• Alleviating suffering / disadvantage?:
  • The opportunity to work and earn a living is one of the effective ways for displaced women to rebuild their lives in dignity and peace. Australia for UNHCR supports livelihood programs to foster skills development and self-sufficiency among refugee populations. It allows women to contribute to their host economy, creating strong social ties to the local community. The program empowers women to rebuild their lives. The women who benefited from the program have expressed the life-changing impact a steady income has had on their wellbeing. With their newfound independence, the women are able to provide for themselves and their family. “I was struggling financially for many years before I entered the Refugee Women’s Livelihood Group to learn new skills and share my ideas and experience. The money I have earned has allowed me and my family to eat more regularly, move out of our mud shack and rent a new room” – Chantal, 27 from the Democratic Republic of the Congo.
  • Changing Policy, Practices & Systems?:
  • In urban settings, protection and livelihoods are closely intertwined. Forcibly displaced people need to acquire goods and services, and cash every day, but many aspects of urban settings make the pursuit of livelihoods risky. Uganda’s refugee policy is progressive and open, allowing these women the opportunity to earn an income, however even in situations where refugees can legally work, access to decent employment continues to be a huge obstacle.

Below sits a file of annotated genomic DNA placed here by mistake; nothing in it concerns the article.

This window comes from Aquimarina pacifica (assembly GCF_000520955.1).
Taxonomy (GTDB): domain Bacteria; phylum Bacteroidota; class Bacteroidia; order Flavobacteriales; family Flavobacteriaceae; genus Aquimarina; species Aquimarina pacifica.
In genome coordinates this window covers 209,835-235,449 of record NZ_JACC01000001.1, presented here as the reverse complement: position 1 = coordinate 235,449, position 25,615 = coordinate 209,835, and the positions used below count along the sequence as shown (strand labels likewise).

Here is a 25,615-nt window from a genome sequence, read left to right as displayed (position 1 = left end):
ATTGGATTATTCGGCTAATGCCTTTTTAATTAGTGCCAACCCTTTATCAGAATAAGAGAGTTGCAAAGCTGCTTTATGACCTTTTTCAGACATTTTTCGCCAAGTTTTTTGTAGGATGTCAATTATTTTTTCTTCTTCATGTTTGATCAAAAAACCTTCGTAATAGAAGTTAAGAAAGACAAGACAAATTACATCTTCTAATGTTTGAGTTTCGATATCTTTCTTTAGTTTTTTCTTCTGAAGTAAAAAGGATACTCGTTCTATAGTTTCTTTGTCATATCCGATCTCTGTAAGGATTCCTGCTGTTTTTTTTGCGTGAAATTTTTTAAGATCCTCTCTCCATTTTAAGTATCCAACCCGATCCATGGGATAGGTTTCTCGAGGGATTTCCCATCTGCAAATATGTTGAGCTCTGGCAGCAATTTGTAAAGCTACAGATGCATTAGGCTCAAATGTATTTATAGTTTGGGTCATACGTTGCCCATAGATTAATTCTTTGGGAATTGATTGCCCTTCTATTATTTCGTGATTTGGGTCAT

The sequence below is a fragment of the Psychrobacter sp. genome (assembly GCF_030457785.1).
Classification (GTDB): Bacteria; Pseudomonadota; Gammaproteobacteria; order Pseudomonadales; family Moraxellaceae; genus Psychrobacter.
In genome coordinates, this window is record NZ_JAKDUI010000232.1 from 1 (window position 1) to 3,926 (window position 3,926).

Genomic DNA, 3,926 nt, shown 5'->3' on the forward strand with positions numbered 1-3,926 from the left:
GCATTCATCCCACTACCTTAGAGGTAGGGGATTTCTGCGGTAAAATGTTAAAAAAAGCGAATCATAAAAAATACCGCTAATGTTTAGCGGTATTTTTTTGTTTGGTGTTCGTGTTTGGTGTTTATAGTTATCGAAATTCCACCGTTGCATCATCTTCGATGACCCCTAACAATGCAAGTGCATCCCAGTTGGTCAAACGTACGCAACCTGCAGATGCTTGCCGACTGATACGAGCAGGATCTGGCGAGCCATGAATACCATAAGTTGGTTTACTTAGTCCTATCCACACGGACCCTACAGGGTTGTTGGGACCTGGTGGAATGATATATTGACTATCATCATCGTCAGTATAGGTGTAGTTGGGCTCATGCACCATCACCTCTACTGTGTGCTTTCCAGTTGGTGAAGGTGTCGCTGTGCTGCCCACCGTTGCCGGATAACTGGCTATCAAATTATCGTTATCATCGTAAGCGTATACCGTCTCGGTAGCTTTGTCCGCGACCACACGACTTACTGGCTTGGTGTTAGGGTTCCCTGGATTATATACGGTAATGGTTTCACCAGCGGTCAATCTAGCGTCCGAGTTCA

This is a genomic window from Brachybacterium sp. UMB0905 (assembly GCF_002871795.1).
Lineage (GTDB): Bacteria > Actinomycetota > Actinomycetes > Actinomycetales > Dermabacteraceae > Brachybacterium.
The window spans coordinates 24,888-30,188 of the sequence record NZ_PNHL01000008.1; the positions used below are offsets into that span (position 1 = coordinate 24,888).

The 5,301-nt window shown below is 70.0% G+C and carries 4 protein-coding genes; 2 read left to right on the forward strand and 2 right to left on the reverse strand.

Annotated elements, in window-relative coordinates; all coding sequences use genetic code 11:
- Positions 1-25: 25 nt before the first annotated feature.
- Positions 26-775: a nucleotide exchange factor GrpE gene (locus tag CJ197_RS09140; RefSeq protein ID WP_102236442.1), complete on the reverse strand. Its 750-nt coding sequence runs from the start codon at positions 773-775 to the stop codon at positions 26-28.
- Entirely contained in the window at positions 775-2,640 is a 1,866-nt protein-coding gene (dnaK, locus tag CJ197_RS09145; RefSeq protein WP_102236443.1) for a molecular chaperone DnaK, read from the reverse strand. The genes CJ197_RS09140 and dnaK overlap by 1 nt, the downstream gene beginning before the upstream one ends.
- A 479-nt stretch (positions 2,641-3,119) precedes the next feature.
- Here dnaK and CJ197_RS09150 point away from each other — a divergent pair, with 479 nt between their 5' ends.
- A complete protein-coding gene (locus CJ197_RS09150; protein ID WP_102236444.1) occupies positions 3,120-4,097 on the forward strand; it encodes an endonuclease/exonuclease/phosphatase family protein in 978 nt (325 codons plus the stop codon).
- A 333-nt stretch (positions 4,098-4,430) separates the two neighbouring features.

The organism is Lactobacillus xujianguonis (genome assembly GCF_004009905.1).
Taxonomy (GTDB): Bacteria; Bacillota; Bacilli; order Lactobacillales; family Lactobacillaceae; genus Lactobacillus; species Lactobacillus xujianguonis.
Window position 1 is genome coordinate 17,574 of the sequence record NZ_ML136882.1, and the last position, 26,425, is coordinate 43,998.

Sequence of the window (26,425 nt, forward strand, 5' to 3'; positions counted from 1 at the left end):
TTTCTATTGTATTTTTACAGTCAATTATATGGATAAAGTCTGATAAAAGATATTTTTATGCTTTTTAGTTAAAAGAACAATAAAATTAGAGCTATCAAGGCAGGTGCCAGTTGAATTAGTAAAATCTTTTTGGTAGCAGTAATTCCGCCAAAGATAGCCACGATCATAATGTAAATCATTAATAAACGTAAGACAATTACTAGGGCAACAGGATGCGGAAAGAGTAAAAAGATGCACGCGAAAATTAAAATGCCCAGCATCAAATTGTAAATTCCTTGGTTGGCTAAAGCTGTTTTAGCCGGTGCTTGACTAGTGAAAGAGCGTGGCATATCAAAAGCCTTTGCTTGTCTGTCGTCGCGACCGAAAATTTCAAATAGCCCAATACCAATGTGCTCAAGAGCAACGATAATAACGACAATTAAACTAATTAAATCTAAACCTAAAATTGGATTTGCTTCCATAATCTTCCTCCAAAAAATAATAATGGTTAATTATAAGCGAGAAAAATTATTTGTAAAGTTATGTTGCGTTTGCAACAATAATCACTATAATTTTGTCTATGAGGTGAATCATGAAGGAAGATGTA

Beyond meeting protection objectives, UNHCR work to promote economic inclusion of those forced to flee their homes by advocating for their right to work and building their livelihoods through market-oriented programmes. With the support of the public, Australia for UNHCR strives to empower women and their families to build strong social, economic and cultural ties with their host communities, and to strengthen their capacity to claim their rights.
  • Investing in or empowering women?:
  • The members of the Refugee Women’s Livelihood Group have expressed how the project has been life-changing for each of them, helping to support their families through provision of shelter, and money to feed their families and send their children to school.
    One of many examples of how this project empowers women is Agnes. Agnes is a refugee from Rwanda and the sole parent of two daughters. When they arrived in Uganda, she and her children lived under a tarpaulin in a slum district of Kampala and survived by doing laundry for neighbours. Since joining the Group and learning to make keyrings, Agnes has moved the family into better accommodation and seen many positive changes in her life.